Some days the world offers up an image I see in a whole new way. I can marvel at a fallen leaf or a light dappled shadow dancing on a wall. An architectural form suddenly delights. I photograph because I find beauty in the details, and a sense of tranquility in the process of preserving that moment.
On exhibit through Jun 4
ALL THINGS CONSIDERED
Scott Idleman questions everything: "Do we live in a big, big world or a microcosmos where everyone and everything is connected in increasingly facile ways?" Inspired by topographic maps, cellular imagery, archeological excavations, Aboriginal art, and rhythms and patterns in nature, the artist explores themes of connectivity and energy with the works on display in his solo exhibit, All Things Considered.
When asked to describe his work in a single word, Scott provided several responses. “I like resonant and connected, those words make sense thematically to my art. I came up with alchemy, a reference to how the mediums interact to each other (i.e. washes of color and clear and opaque medium), flow (in reference to connectedness and movement), particular (in reference to the made-up particulate matter that I illustrate), elemental, and circulation, a reference to movement and the circles and dots that make up many of my pieces.”
The notion of how we perceive things based on relative scale is an overarching theme in Scott’s work. “We all have that experience of going to the airport, driving down a highway with a lot of traffic, being aware of the scenery and being amongst other cars around us carrying people to their various destinations. [Compare that to being on a] plane and looking out the window after take off at the same roadway and your perception/emotion is completely different. As the plane ascends, the road is seen as part of a vast circulation system with no emotion attached to it, it's simply a conduit or artery in the big scheme of things. Maybe it's actually an ancient crop circle! It's that duality of macro vs. micro, something perceived as a visually pleasing pattern to one may seem to another to be a map of the cosmos and to yet another a microscopic portrayal of a diseased cell.”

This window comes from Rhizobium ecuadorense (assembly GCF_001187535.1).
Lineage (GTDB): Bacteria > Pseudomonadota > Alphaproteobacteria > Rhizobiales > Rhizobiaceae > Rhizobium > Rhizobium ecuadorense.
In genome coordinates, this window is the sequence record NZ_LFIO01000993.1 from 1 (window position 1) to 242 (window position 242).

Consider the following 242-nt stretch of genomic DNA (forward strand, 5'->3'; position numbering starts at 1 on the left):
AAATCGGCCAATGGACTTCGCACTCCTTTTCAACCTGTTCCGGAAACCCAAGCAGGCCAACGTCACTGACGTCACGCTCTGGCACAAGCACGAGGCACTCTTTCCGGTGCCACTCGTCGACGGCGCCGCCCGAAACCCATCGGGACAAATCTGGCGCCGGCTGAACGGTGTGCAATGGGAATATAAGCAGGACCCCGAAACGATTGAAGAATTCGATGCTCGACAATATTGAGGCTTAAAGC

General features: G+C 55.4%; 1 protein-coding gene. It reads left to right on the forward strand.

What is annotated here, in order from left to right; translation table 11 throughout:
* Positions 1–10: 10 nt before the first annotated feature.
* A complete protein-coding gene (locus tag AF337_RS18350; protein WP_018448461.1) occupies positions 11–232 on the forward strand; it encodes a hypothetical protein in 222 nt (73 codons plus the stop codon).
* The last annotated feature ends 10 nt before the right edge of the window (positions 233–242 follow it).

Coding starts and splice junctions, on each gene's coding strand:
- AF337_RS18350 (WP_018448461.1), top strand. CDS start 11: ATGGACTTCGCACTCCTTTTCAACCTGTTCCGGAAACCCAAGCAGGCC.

“When I create my art,” Scott shares, “what my intention and reference points are doesn't really matter once I hear the vast and varied reactions expressed by the viewers. I like to think of my work as kind of Rorschach tests, everyone's perception is valid if that's what they feel. If they sense and connect to the energy of what is going on my work and what it took energetically for me to create it, then I feel like those pieces are successful.” The metaphysical connection to others felt by the artist is best represented by the rhythm and patterns of his mark-making.
All Things Considered bridges the analytical notions of theme and artist’s intention with how the art makes the viewer feel. It covers both the ‘big picture’ perception of viewing each piece as well as the ‘naval gazing’ aspect [artist’s humorous description!] of getting lost in the minutiae.
On exhibit through Apr 2
Shapes, patterns and processes of the natural world inspire Rebecca Shortle’s paintings; by layering acrylic mediums that have differing optical properties, she evokes images of microscopic worlds seen through luminous watery depths.
"My fascination with the natural world and its laws, forces, patterns, and phenomena has long been a driving force in my life. I have pursued it academically in research science,artistically in painting and sculpture, casually in nonfiction reading and in natural observation,
and professionally in chemical and biotech patent law. My years of formal and informal study provide me with a lens through which I view the world; I cannot see shapes and patterns in nature without considering the forces from which they resulted, or without noting ratios and patterns universal to living and non-living things. This fascination informs the subject matter of my paintings as well as the process.
I create paintings on a horizontal plane, building up rich semi-transparent surfaces over weeks or months by pouring, dripping and brushing on layers of acrylic paint and ink mixtures. Each layer is primarily acrylic medium with very little pigment, and the successive layering results in paintings with a luminous watery depth. I mix and layer different acrylic mediums, each having their own unique properties affecting opacity, reflectiveness, texture, and flexibility.